- Consider availability of hybrid vehicle models. A variety of hybrid models are available, including compact cars, sedans, SUVs, minivans, full-size vans, and buses. Pursuit-rated police sedans and SUVs are now becoming available.
- Consider availability of alternative fuel vehicle models and fueling infrastructure. Alternative or flex-fuel models of many heavy-duty vehicles are readily available. In some parts of the state, however, there are no fueling stations for these types of fuels, and there are few state incentives for purchase of these vehicles or associated infrastructure.
- Identify the most fuel-efficient conventionally fueled vehicle. For medium and heavy-duty vehicles, especially specialized equipment such as loaders, fire trucks, and dump trucks, an electric, hybrid, or alternative fuel model may not be available. In these situations, significant fuel savings can still be realized by identifying the most fuel efficient vehicle in its class which meets the necessary specifications. An improvement in fuel economy of only 1-5 MPG can result in significant savings for low fuel economy vehicles.
For details on specific vehicle models currently available, please see our Fuel Efficient Vehicle Purchasing Guide for Municipalities (coming soon).
For general information about vehicles powered by non-conventional fuels, see our fact sheets Hybrid, Hybrid Plug-In, and Battery Electric Vehicles and Alternative Fuel Vehicles for Municipal Fleets.
Increasing Efficiency of New or Existing Vehicles
- Consider availability of hybrid conversions and retrofits. Hybrid and electric models of heavy-duty vehicles are often not available for direct purchase from the manufacturer, but after-market hybrid retrofits are available for medium and heavy-duty pickup trucks, cargo vans, buses, ambulances, and garbage trucks. Specific retrofit companies are approved and licensed by the vehicle manufacturer.
- Consider whether idle-limiting technology or auxiliary power units could be added to the vehicle. Idle reduction technologies are appropriate for vehicles that make frequent stops or require auxiliary equipment while parked, such as police vehicles, emergency vehicles, construction vehicles, and buses. These technologies can power down the engine during periods when it is not needed, and supply an alternative source of power to keep on-board equipment running when the main engine is off.
For information about idle reduction technology and hybrid retrofits, see our fact sheet Idle Reduction Technology.
For details on specific vehicle equipment available, please see our Fuel Efficient Vehicle Purchasing Guide for Municipalities (coming soon).
Using State Contracts to Purchase Vehicles and Equipment
The Massachusetts OSD offers a wide variety of statewide contracts to municipalities, providing benefits including product discounts, extended warranties, and assistance in identifying environmentally-friendly products.
As of May 2018, the VEH98 contract offers over 500 different vehicle models to Massachusetts municipalities, at an average savings of 23% below MSRP, alongside vehicle accessories discounted up to 10%. The contract includes 21 different electric vehicle models. Questions? Contact the contract manager: David Sargeant, firstname.lastname@example.org, 617-720-3118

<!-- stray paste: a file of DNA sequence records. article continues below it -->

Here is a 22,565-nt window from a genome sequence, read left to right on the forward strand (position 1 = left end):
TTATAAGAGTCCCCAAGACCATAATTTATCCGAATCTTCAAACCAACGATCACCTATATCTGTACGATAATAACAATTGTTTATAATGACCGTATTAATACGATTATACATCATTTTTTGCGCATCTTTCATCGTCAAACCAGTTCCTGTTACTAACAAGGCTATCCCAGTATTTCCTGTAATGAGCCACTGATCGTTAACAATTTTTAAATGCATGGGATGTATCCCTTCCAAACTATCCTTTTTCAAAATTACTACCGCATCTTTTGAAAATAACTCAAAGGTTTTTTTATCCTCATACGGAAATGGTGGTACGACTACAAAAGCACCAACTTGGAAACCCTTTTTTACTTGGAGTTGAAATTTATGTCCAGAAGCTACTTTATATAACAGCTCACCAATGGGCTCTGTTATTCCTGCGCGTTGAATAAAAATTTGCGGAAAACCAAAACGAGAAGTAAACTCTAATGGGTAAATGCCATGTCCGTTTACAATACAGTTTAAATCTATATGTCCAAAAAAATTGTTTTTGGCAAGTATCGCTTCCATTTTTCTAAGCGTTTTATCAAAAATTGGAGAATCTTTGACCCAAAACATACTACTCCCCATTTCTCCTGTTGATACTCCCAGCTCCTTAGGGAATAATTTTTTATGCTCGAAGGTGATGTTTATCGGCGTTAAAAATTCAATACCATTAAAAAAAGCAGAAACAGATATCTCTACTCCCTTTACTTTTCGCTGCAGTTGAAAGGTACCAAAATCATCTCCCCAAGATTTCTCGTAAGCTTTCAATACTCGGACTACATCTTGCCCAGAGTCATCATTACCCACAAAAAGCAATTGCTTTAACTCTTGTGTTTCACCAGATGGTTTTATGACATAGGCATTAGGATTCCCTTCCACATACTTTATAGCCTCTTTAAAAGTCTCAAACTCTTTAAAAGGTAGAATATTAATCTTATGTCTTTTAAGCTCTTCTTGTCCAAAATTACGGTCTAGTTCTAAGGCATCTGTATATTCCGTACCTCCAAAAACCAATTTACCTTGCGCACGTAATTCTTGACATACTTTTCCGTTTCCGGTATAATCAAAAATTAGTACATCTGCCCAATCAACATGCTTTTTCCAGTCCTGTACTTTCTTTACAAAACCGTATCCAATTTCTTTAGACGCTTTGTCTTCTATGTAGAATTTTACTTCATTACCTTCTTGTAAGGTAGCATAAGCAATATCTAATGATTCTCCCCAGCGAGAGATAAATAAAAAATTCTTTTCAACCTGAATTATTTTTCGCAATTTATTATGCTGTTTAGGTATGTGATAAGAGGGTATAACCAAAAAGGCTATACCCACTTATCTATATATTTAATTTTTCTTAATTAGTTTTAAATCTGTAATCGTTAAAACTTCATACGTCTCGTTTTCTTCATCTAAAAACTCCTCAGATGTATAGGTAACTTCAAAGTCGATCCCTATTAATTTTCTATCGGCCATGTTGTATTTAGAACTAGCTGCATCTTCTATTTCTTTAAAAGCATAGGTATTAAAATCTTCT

This contract offers municipalities a wide range of discounts on electric vehicle charging stations, as well as other fuel-saving and environmentally-friendly vehicle accessories, including idle reduction technology. Questions? Contact the contract manager: Ted Dobbin, Edward.Dobbin@mass.gov, 617-626-7383
Massachusetts-Based Funding Programs
More than half of the municipalities across the state of Massachusetts have opted to join the Green Community Program since its launch in 2010. As a designated “Green Communities,” municipalities are able to receive both funding and guidance from the state in pursuit of improved energy efficiency and clean energy. Once designated, municipalities receive an initial grant of up to $125,000 to fund energy efficiency projects in both municipal buildings and municipal fleets. Subsequently, municipalities are eligible for additional funds through competitive grant competitions, which can include financing of electric vehicles, electric vehicle infrastructure, and energy conservation measures in vehicles, including idle reduction, vehicle telematics, and hybrid retrofits.
MassEVIP is an open-enrollment grant program administered by the Massachusetts Department of Environmental Protection (MassDEP), providing incentives to eligible state and municipal entities for the acquisition of electric vehicles, zero-emission electric motorcycles, and the installation of Level 2 dual-port charging stations. To date, MassEVIP has provided 83 separate entities with nearly $2.3 million in funds to acquire 267 electric vehicles and 92 dual-port charging stations.
Due to the 2015 emissions scandal surrounding Volkswagen vehicles, Massachusetts will receive $75 million from the VW Settlement Trust. The Massachusetts Department of Environmental Protection (MassDEP) has announced a plan for how to utilize these funds, which includes replacing older, inefficient diesel equipment and funding electric vehicles and charging infrastructure.
The program supports municipalities and other public entities in the transition of their fleets to clean fuels. In collaboration with MA DOER and MA OSD, the Metropolitan Area Planning Commission (MAPC) formed a partnership with XL Hybrids, to offer state and municipal entities bulk and accelerated time-frame discounts for after-market hybrid electric conversions. This program utilizes hybrid conversion options available through state contract VEH102, compatible with 14 Ford vehicle models, common among Massachusetts municipal fleets. Hybrid electric conversions can allow fleets to improve fuel efficiency without sacrificing vehicle performance and functionality.